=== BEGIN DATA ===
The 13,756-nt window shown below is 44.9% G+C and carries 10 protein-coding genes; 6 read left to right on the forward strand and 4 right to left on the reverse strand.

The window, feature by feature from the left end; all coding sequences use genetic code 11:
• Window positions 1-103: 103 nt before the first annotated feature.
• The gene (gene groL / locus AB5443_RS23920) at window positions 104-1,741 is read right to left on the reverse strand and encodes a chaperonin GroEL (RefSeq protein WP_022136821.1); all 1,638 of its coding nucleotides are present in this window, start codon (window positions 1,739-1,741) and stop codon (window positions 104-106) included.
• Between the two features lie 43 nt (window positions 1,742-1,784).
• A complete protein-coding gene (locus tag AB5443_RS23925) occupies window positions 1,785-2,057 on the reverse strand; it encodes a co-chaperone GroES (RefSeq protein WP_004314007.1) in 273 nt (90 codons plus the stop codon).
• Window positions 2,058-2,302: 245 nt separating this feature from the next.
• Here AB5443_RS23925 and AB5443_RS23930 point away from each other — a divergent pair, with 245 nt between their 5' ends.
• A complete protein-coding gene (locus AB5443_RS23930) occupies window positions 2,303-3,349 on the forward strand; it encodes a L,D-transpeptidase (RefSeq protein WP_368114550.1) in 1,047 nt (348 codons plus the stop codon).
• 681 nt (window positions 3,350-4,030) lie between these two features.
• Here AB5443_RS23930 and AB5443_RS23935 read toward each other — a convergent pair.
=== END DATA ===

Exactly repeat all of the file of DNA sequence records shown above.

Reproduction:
The 13,756-nt window shown below is 44.9% G+C and carries 10 protein-coding genes; 6 read left to right on the forward strand and 4 right to left on the reverse strand.

The window, feature by feature from the left end; all coding sequences use genetic code 11:
• Window positions 1-103: 103 nt before the first annotated feature.
• The gene (gene groL / locus AB5443_RS23920) at window positions 104-1,741 is read right to left on the reverse strand and encodes a chaperonin GroEL (RefSeq protein WP_022136821.1); all 1,638 of its coding nucleotides are present in this window, start codon (window positions 1,739-1,741) and stop codon (window positions 104-106) included.
• Between the two features lie 43 nt (window positions 1,742-1,784).
• A complete protein-coding gene (locus tag AB5443_RS23925) occupies window positions 1,785-2,057 on the reverse strand; it encodes a co-chaperone GroES (RefSeq protein WP_004314007.1) in 273 nt (90 codons plus the stop codon).
• Window positions 2,058-2,302: 245 nt separating this feature from the next.
• Here AB5443_RS23925 and AB5443_RS23930 point away from each other — a divergent pair, with 245 nt between their 5' ends.
• A complete protein-coding gene (locus AB5443_RS23930) occupies window positions 2,303-3,349 on the forward strand; it encodes a L,D-transpeptidase (RefSeq protein WP_368114550.1) in 1,047 nt (348 codons plus the stop codon).
• 681 nt (window positions 3,350-4,030) lie between these two features.
• Here AB5443_RS23930 and AB5443_RS23935 read toward each other — a convergent pair.